Detroit Lions head coach Jim Schwartz has said a number of times this offseason that OTAs is about learning technique and scheme -- the competition for playing time will come in training camp.
The Lions completed their mandatory three-day minicamp Thursday and each player spent one of the days with the first team. It appears each of them is getting a fair shot to win the job.
"May the best man win," said Whitehead after practice Thursday.
"They're battling, those three guys: Ashlee (Palmer), Tahir (Whitehead) and Travis (Lewis)," defensive coordinator Gunther Cunningham said.
"They're all making plays and, you know, I always tell Matt (Burke) it's about the trust. Who is going to make the most plays without messing one up? They're all really doing pretty well. I like what Matt's doing with them and each one of them has shown up for big plays."
Palmer is the veteran, Whitehead is the most athletic and Lewis the all-time tackle leader at Oklahoma. They all bring a little something different to the table and Cunningham and Co. will have to sort out which traits fit this defense the best.
It should be one of the better competitions in camp.
"It's an amazing feeling just knowing that I have an opportunity to show what I've got and we're on equal ground and everyone has the same opportunity," Whitehead said.
The Lions broke mini-camp today and players are off for the next six weeks or so until the start of training camp at the end of July.
Before they broke, Schwartz gathered his team together to give them one final message.
"We talked about reporting date, we talked about what's expected of them between now and the beginning of training camp, both from an off-the-field point of view and also what they need to do to get ready and come in in great shape to compete for jobs," Schwartz said.
"We've talked all offseason about how they really weren't competing. They were really competing against themselves as we went through all this stuff to prove their technique, to get better, to be in great condition. Once we get to training camp, that's when all that pays off because now they start competing for jobs."
Schwartz said the Lions had a very productive offseason and accomplished what they set out to do.
"It's been a good offseason for them," Schwartz said. "First, the guys reported in great shape and then they worked hard. It's a short offseason, it's only 10 weeks, but they took advantage of every opportunity.
"They practiced with the same kind of tempo from the very beginning. I think we've accomplished installing just about all of our offensive, defensive schemes. We've introduced a new special teams scheme. So, there's been a lot of positives all through the offseason."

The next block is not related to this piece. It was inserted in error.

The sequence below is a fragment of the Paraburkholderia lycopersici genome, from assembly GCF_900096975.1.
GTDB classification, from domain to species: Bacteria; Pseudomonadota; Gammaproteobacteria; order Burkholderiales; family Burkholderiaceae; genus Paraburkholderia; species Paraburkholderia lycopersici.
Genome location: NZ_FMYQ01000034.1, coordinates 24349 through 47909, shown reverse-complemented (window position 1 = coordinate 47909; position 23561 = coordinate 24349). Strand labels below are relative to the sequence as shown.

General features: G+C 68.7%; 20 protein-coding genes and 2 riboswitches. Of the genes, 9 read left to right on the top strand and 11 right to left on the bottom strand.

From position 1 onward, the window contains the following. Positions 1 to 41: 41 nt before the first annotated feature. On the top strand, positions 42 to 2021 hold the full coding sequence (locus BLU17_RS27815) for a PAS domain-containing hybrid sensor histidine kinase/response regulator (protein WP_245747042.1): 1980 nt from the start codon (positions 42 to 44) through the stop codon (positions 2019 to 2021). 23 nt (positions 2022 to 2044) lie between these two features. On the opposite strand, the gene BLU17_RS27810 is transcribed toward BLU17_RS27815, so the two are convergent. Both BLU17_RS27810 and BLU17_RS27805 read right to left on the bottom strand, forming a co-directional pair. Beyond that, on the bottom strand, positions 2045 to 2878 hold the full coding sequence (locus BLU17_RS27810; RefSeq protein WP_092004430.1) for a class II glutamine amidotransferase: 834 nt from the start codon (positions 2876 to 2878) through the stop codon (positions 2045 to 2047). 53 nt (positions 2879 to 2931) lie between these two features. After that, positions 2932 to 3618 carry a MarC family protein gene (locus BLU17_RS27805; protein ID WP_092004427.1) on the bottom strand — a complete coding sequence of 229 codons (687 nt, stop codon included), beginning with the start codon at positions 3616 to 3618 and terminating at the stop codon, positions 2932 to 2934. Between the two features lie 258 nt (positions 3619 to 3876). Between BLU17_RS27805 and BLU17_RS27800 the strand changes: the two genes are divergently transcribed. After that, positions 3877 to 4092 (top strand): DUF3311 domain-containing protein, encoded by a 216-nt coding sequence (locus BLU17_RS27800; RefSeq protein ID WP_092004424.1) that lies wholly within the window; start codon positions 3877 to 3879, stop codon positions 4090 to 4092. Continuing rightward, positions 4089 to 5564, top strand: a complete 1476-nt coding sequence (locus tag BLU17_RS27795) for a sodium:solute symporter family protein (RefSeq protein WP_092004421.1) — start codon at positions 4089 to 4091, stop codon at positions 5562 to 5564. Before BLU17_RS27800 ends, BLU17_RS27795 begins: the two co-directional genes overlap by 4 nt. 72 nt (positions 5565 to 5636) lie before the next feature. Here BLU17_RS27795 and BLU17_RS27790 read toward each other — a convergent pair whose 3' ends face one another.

The Lions got a special visit at practice today from Balaal Hollings, who was shot in the head at a house party in Detroit in April.
Hollings was captain of the football, baseball and golf teams at Northwestern High in Detroit. He was special guest of the Lions Thursday and spoke to the team at the end of practice.
"Doctors were saying he wasn't supposed to live or walk or talk and he was jogging up to the huddle to break us down," receiver
Last week, Hollings made national headlines when he surprised his classmates when they gathered for their graduating ceremony.
"Our guys make their livings with their bodies and they put their bodies through a lot of abuse," Schwartz said. "They've got to answer the bell every week and play through a lot of different bumps and bruises and things like that. It gives them a little perspective when here's a guy who took a bullet to the head and they didn't think he was going to live, much less walk or talk again.
"When we brought him out, he actually even jogged a little bit, probably against doctors' orders, but he actually jogged out to the huddle.
"Anytime you can put a guy like that in front of our guys, I think it lets those bumps and bruises that our guys go through be put in perspective. Our guys have a lot of respect for the rehab that he's had and the ground that he's covered."
"We had a couple guys that just had little tweaks here and there," Schwartz said when asked about Houston after practice. "It's three practices in a row and seven in two weeks. You started getting a few groins and hamstrings tightening up.
"Nobody's long-term, but the last thing we wanted to do is take a little minor thing and all of a sudden you have a guy up where he's got four weeks of rehab rather than four weeks of training before training camp. So, Chris was one of those guys."